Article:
Religion and Morality

Tom Shipka

The popular view among religious people is that religion is indispensable to morality in that religion affirms the existence of a God who has revealed a law to direct humans how to live. (1) There are problems with this position, however, from the perspective of philosophy. Religion relies on faith while philosophy relies on reason. The three central beliefs of Christianity, Judaism, and Islam which have a bearing on morality and which are embraced on faith are that 1) There is a God, 2) God is good and not evil, and 3) God has ordained rules for living which humans can learn. Although some believers past and present have accepted the challenge of philosophy to prove these beliefs by reason, their efforts have fared poorly in the judgment of professional philosophers.
The third belief - that God has issued a moral law which humans can learn - is particularly intriguing.
On the one hand, there are strong differences within and among the religious traditions as to where one should look to find this law. Shall we turn to scripture? If so, should we consult the Bible, the Koran, the Talmud, or another holy writing? Shall we turn to a prophet? If so, should we consult the teachings of Moses, Abraham, Jesus, Mohammed, Bahaullah, or another holy person? Or shall we turn to our local pastor or a famous televangelist or to our central church administration or to ourselves?
On the other hand, within the same religion, it is difficult to find a moral consensus. There are often strong differences over issues such as divorce, plurality of spouses, the status of women, abortion, homosexuality, same sex marriage, birth control, stem cell research, and how to deal with followers of other religions, sects, and the non-religious. On this point consider the gulf between Episcopalians and Baptists in America, and Sunni and Shia in Iraq.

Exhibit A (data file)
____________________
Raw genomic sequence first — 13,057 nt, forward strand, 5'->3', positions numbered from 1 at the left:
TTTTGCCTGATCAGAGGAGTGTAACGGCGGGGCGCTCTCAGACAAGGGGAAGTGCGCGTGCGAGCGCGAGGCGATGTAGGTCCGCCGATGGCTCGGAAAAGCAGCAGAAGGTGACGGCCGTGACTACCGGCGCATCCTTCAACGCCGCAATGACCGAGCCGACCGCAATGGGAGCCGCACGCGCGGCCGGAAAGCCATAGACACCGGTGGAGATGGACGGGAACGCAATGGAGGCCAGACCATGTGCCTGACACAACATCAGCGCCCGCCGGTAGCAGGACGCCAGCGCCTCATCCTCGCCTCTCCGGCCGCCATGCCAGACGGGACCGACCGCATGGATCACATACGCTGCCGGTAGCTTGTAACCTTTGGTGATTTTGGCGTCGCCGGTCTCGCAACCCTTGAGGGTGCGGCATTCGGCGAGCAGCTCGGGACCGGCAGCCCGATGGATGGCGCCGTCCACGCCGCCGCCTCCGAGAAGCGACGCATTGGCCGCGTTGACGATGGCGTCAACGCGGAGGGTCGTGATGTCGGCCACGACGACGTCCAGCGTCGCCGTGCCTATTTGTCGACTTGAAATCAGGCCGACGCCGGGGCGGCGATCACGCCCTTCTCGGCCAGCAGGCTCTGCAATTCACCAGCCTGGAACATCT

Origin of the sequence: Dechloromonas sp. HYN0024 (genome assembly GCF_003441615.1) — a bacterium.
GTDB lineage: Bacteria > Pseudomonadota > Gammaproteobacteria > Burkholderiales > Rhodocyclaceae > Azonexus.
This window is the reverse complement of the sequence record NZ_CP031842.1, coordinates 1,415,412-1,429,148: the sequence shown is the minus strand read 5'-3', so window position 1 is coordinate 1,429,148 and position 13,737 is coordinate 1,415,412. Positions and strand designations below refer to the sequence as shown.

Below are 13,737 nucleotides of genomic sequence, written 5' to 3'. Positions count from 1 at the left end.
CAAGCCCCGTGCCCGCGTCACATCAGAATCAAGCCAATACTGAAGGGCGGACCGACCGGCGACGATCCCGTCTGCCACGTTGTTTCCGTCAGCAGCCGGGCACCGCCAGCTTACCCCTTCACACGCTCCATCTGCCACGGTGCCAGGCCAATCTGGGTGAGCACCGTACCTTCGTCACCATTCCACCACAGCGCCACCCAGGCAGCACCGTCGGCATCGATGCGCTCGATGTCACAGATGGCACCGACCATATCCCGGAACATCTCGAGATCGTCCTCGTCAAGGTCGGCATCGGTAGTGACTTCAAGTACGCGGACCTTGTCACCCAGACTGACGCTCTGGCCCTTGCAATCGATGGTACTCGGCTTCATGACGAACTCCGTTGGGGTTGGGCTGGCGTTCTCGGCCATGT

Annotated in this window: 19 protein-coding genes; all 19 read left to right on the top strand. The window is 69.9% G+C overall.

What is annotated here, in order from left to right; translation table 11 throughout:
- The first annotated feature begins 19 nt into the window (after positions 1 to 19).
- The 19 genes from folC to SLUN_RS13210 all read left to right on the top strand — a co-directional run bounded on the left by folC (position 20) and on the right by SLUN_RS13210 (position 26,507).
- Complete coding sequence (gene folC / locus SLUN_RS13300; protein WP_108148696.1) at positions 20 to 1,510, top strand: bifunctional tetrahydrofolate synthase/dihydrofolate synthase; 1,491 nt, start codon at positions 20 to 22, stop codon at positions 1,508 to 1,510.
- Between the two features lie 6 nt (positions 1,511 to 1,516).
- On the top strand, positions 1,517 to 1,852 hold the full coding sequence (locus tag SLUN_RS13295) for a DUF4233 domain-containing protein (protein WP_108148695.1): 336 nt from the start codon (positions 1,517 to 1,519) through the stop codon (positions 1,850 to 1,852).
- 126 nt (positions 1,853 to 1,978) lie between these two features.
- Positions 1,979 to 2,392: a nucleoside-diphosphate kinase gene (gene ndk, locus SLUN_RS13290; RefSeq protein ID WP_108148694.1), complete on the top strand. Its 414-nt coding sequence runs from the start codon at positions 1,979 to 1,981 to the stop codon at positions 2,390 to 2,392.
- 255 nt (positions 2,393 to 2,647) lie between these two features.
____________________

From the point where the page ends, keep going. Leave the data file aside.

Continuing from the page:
The fact is that religion is not nearly as important to morality as widely believed. Consider these points:
Firstly, some of the most perceptive and inspiring discussions of ethics in the past generation have come from seculars such as Paul Kurtz, Kai Nielsen, Peter Singer, and Arthur Kaplan.
Secondly, largely secular groups, such as scientists, and largely secular societies, such as the Netherlands, are at least as well-behaved as predominately religious groups and societies.
Thirdly, Utilitarianism (Always seek the greatest happiness of the greatest number of people) and Ethical Egoism (Always seek your own long-term happiness), the major classical teleological or consequence-based moral theories, and Kantianism (Always act on a maxim that you can wish to universalize), the major classical deontological or duty-based moral theory, are all products of reason.
Fourthly, the Constitution of the United States and the United Nations Declaration of Human Rights, documents which set out moral frameworks for modern living, make no reference to God or religion except to guarantee freedom to practice religion.
Fifthly, research by Harvard anthropologist Marc Hauser shows that religious and non-religious people have the same moral intuitions when faced with the same ethical dilemmas. (2)
Finally, the Golden Rule, the only moral rule which all the world's religions affirm, has been established on entirely rational grounds by Immanuel Kant, arguably the most important writer on ethics in modern history, as what he called the categorical imperative.
1. One prominent science, Stephen Jay Gould, also seems to support the view that we should turn to religion to learn how to live. See "Nonoverlapping Magisteria," Natural History 106 (March 1997): 16-22. Here Gould argues that science and religion are not in conflict for their teachings occupy different domains or magisteria. Science tells us how the universe works and religion tells us how to live. Science tells us how the heavens go and religion tells us how to get to heaven.
2. Marc Hauser, Moral Minds: How Nature Designed our Universal Sense of Right and Wrong. Also, see M. Hauser and P. Singer, "Morality without religion," Free Inquiry 26: 1, 2006, 18-19.

© Tom Shipka 2007